For products which are not covered by this provision (e.g. Cozaar 2.5mg/ml oral suspension) payment will be as per the normal Drug Tariff rules. Many products which require reconstitution are however considered special containers, and so the contractor should supply the container(s) nearest to the quantity ordered and endorse the prescription form with the number and size of containers. For example, if Cozaar 2.5mg/ml oral suspension x 280ml is ordered, the contractor will be paid for 1x200ml. However, where 340ml is ordered, the contractor will be paid for 2x200ml.
Many of these products are prescribed on a regular or long-term basis, and as such it is advised for contractors to liaise with prescribers to promote prescribing practice which takes into consideration the shelf life of each product.
Q. I have received a prescription for “Phenoxymethylpenicillin 125mg/5ml oral solution sugar free 200ml, 5ml QDS for ten days” but the product only has 7 days’ stability once reconstituted. How will I be paid?
The Pricing Authority recognise the total prescribed quantity on a prescription for reimbursement above the calculated quantity from the directions; therefore the pharmacy will be reimbursed for the total prescribed quantity of 200ml in this scenario.
Since only one set of fees can be claimed for this prescription, it may be appropriate for the contractor to discuss the situation with the prescriber and request the possibility of providing a separate prescriptions to recognise the requirement to use more than one bottle owing to the product’s limited stability.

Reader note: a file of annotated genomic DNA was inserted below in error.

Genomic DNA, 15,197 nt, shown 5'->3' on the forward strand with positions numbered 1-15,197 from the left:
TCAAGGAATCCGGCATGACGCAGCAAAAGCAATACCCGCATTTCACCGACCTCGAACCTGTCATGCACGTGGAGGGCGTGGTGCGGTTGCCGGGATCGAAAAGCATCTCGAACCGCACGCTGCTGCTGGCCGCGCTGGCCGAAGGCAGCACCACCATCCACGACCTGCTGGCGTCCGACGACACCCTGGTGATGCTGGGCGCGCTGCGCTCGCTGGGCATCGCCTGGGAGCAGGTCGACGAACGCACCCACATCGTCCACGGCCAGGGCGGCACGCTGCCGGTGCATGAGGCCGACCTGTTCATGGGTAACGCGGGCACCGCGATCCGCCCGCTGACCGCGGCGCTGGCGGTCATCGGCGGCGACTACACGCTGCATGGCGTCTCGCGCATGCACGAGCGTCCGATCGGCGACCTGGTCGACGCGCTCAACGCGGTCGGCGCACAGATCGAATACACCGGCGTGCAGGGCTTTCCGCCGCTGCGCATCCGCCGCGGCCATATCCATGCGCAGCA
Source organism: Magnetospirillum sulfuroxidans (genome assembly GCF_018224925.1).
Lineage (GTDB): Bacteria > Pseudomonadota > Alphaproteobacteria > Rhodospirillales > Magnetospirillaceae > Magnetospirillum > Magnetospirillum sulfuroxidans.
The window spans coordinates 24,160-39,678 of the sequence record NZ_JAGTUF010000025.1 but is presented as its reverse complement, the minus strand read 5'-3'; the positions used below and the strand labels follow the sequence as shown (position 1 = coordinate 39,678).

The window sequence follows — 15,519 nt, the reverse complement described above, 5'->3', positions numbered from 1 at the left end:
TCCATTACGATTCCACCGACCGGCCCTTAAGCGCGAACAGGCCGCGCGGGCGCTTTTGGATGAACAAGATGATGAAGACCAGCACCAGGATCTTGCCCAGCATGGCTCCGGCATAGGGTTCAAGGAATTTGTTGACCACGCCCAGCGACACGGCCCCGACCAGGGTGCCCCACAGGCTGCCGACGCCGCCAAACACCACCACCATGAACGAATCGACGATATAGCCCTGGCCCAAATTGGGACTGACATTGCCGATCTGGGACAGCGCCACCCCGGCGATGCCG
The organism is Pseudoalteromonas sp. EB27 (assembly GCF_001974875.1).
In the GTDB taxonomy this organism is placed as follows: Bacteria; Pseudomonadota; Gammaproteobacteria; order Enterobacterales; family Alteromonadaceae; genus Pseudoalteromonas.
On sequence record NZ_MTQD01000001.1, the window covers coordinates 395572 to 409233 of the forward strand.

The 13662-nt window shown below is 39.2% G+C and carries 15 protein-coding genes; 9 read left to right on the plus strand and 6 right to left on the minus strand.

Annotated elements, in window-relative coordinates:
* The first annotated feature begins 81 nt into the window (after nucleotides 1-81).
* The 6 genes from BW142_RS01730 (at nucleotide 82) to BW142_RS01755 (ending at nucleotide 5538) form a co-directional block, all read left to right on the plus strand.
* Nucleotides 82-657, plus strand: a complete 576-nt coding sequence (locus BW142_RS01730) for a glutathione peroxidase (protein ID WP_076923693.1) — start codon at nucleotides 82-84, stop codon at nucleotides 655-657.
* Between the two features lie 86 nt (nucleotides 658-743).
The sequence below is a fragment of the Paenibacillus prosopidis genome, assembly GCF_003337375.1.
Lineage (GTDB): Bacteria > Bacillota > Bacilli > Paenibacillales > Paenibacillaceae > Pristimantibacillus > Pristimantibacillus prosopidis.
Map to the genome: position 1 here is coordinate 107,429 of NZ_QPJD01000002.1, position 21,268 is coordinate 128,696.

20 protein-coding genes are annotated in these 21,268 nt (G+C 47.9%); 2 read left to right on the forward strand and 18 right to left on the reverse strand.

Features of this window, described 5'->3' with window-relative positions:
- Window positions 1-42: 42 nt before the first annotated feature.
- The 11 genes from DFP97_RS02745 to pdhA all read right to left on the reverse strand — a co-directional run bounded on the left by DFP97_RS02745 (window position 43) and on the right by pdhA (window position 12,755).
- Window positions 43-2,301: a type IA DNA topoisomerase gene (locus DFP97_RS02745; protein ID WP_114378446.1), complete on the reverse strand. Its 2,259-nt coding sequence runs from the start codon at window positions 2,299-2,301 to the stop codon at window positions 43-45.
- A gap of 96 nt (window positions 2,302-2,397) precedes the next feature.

Q. I have a prescription for Premarin 0.625mg tablets, is this a calendar pack?
The calendar pack rules previously allowed dispensing of quantities differing to that prescribed. As this was not in keeping with other legislation such as the Medicines Act 1968, it has been removed.
The removal of the calendar pack provisions ensures that contractors are always dispensing in accordance with the prescriber’s instructions with the exception of special containers and those items considered under Part II, Clause 13 of the Drug Tariff (Reconstitution of Certain Oral Liquids).
Q. I have a prescription for “4 Voltarol Gel Patch 1% medicated plasters”, how will I be paid for this?
This product is available in a pack of 10 with 2 sub-packs of 5 patches. The sub-pack of 5 patches has been granted special container status. In the scenario described, the contractor would be reimbursed for dispensing one sub-pack of 5. This rule is applied automatically but it is best practice for contractors to endorse the prescription form with the packs (or, as in this case, sub-packs) used to dispense from.
Q. I have received an FP10 prescription for “160 Madopar 25mg/100mg capsules”. The lid of the product contains a desiccant, would I be reimbursed for supplying 2x100 capsules under special container rules?
No. There is a strict criteria, which can be found in Part II Clause 10 of the Drug Tariff, which the Department of Health and Social Care use to determine whether a product should be considered to be packaged in a special container. Although Madopar preparations have integral desiccants in the lid, the manufacturer Roche has not been able to provide any evidence that these products are hygroscopic. Therefore, no Madopar preparations are classed as special containers.
Thus in this example, a contractor would be reimbursed for supplying 160 capsules against a prescription requesting 160 capsules. Broken bulk could be claimed on the residual balance.